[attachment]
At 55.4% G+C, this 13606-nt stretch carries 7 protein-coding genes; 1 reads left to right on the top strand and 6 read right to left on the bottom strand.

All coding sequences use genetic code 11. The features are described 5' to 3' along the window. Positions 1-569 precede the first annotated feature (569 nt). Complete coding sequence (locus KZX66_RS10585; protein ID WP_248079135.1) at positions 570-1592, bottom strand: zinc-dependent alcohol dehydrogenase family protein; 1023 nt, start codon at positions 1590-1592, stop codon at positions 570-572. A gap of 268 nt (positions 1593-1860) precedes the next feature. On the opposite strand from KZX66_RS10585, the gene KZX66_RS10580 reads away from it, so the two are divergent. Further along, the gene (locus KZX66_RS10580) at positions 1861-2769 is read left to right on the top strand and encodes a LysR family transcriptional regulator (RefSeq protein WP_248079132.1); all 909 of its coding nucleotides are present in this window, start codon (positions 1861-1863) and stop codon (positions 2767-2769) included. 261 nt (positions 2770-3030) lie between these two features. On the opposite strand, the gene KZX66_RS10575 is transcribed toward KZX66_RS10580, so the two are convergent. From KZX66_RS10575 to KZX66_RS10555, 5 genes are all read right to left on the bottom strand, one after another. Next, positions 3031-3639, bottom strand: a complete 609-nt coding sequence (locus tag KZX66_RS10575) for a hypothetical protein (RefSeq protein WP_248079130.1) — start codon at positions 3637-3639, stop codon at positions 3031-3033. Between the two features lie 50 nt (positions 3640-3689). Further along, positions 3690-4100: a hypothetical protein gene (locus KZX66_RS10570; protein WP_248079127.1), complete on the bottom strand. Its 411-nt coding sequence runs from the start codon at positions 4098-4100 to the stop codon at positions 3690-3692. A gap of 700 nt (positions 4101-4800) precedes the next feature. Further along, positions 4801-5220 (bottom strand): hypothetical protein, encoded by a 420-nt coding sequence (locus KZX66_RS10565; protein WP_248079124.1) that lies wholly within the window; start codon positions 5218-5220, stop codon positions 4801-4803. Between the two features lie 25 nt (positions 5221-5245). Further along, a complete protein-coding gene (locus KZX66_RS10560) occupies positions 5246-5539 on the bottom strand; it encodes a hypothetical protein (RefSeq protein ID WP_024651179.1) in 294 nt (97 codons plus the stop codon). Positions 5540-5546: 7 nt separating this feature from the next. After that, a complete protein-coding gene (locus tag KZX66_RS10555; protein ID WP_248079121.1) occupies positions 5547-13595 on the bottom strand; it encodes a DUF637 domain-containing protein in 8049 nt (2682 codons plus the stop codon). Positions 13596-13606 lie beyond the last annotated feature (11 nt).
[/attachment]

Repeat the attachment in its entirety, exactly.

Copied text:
At 55.4% G+C, this 13606-nt stretch carries 7 protein-coding genes; 1 reads left to right on the top strand and 6 read right to left on the bottom strand.

All coding sequences use genetic code 11. The features are described 5' to 3' along the window. Positions 1-569 precede the first annotated feature (569 nt). Complete coding sequence (locus KZX66_RS10585; protein ID WP_248079135.1) at positions 570-1592, bottom strand: zinc-dependent alcohol dehydrogenase family protein; 1023 nt, start codon at positions 1590-1592, stop codon at positions 570-572. A gap of 268 nt (positions 1593-1860) precedes the next feature. On the opposite strand from KZX66_RS10585, the gene KZX66_RS10580 reads away from it, so the two are divergent. Further along, the gene (locus KZX66_RS10580) at positions 1861-2769 is read left to right on the top strand and encodes a LysR family transcriptional regulator (RefSeq protein WP_248079132.1); all 909 of its coding nucleotides are present in this window, start codon (positions 1861-1863) and stop codon (positions 2767-2769) included. 261 nt (positions 2770-3030) lie between these two features. On the opposite strand, the gene KZX66_RS10575 is transcribed toward KZX66_RS10580, so the two are convergent. From KZX66_RS10575 to KZX66_RS10555, 5 genes are all read right to left on the bottom strand, one after another. Next, positions 3031-3639, bottom strand: a complete 609-nt coding sequence (locus tag KZX66_RS10575) for a hypothetical protein (RefSeq protein WP_248079130.1) — start codon at positions 3637-3639, stop codon at positions 3031-3033. Between the two features lie 50 nt (positions 3640-3689). Further along, positions 3690-4100: a hypothetical protein gene (locus KZX66_RS10570; protein WP_248079127.1), complete on the bottom strand. Its 411-nt coding sequence runs from the start codon at positions 4098-4100 to the stop codon at positions 3690-3692. A gap of 700 nt (positions 4101-4800) precedes the next feature. Further along, positions 4801-5220 (bottom strand): hypothetical protein, encoded by a 420-nt coding sequence (locus KZX66_RS10565; protein WP_248079124.1) that lies wholly within the window; start codon positions 5218-5220, stop codon positions 4801-4803. Between the two features lie 25 nt (positions 5221-5245). Further along, a complete protein-coding gene (locus KZX66_RS10560) occupies positions 5246-5539 on the bottom strand; it encodes a hypothetical protein (RefSeq protein ID WP_024651179.1) in 294 nt (97 codons plus the stop codon). Positions 5540-5546: 7 nt separating this feature from the next. After that, a complete protein-coding gene (locus tag KZX66_RS10555; protein ID WP_248079121.1) occupies positions 5547-13595 on the bottom strand; it encodes a DUF637 domain-containing protein in 8049 nt (2682 codons plus the stop codon). Positions 13596-13606 lie beyond the last annotated feature (11 nt).